A CPU clock is a signal which is used for two related purposes:
Devices that are synchronous to a common clock agree that they will only look at signals from other such devices within a very short window after the clock changes.
Devices which are synchronous to a common clock agree that within that window they will never change any signals that are of interest to other such devices.
A very important feature of such systems is that there is never any ambiguity over which of two things happens first. Instead, either one will happen on an earlier clock than the other, or they will happen on the same clock in which cases they are unambiguously tied.
If computers would always process all operations in a fixed sequence that is decided in advance, it could have the circuitry that performs each operation wait until all preceding operations are done, without any need for a clock. Some parts of systems are sometimes designed that way, but in many cases some resources will be required to perform several operations, and it may be desirable to allocate the resource immediately to whichever operation is ready to use it first, and then have any later operation that needs the resource wait until the first operation is done with it. In systems that don't use clocks, however, this will create a problem.
If two operations that would need a resource become ready simultaneously, it is necessary that the circuits that would perform the operations both agree on which one should go first, before either proceeds. If each tasks thinks it should go first, the tasks will grab the resource simultaneously (oops). If each task thinks it should defer to the other, the tasks will deadlock waiting for each other to complete.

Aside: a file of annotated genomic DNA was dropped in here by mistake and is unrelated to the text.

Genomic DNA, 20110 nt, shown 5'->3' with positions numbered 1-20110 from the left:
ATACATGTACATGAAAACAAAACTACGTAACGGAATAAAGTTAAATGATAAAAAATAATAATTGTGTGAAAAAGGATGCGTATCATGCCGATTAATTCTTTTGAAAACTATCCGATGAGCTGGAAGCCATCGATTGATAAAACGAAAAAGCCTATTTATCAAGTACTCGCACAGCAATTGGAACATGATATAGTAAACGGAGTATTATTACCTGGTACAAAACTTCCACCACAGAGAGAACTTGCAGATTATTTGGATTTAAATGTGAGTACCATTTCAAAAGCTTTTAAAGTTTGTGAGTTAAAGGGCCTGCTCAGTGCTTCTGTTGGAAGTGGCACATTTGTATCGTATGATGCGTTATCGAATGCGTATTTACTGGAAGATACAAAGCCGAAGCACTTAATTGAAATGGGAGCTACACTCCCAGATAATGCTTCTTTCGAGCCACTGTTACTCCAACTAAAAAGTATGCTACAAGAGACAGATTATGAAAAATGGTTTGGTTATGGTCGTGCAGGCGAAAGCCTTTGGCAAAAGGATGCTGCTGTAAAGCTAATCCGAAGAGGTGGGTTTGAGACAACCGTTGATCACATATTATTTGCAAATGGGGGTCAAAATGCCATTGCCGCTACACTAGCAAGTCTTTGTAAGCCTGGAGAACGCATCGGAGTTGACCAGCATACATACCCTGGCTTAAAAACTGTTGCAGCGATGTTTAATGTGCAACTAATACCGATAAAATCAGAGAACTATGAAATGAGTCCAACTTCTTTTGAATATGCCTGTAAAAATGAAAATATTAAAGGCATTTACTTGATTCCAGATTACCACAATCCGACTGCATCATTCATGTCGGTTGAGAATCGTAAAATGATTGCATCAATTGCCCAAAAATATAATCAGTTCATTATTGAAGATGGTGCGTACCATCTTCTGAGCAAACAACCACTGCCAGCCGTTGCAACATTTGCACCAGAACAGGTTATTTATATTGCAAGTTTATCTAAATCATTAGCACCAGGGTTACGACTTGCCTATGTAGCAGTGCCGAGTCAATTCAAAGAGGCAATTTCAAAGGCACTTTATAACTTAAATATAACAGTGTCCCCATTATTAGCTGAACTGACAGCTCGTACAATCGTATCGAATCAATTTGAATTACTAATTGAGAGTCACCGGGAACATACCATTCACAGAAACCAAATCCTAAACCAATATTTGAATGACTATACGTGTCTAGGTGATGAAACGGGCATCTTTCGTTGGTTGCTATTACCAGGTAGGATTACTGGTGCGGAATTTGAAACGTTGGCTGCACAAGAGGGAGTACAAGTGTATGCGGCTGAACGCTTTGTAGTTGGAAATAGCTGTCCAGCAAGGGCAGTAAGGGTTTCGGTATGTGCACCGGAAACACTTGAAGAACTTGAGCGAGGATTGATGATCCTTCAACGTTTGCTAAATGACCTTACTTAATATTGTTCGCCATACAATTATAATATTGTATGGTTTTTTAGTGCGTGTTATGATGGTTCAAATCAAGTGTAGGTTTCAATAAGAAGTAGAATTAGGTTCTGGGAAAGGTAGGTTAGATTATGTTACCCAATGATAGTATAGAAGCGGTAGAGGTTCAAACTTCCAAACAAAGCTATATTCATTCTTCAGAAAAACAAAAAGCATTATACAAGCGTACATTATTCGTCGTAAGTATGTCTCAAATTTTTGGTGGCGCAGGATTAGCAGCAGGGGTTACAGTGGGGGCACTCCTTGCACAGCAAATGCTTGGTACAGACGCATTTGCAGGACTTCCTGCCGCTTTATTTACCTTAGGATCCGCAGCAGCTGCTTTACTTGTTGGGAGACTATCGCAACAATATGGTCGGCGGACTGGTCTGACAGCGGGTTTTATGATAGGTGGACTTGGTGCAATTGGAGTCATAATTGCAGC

There are ways of resolving such situations in asynchronous systems by having both tasks recognize a window in which the other task might have beaten them, and will back off for an amount of time based upon how far they think were from the edge of that window, and then see if that results or one side or the other winning unambiguously (backing off again if it doesn't). Unfortunately, while the probability of a tie lasting for more than t microseconds would decrease exponentially with t, it's often difficult to parameterize how fast that will occur.
Having devices operate synchronously fixes this, since it makes it possible to design two circuits so that X will take a resource as soon as it becomes ready unless Y had been ready for it during the previous observation window, and Y will take the resource as soon as it's ready unless either X was ready for it in the previous window, or has become ready in the current window. While the likelihood that X and Y become ready "simultaneously" would be much greater than in the asynchronous system, such occurrences wouldn't cause problems.
While there are a variety of ways that a computer can generate the clock signal which is used to coordinate communication among the many components, an understanding of the purpose of the clock is far more important, especially from a computer-science perspective, than knowledge of the particular means used to generate it, and the principles involved are very similar to those involving long-range networking.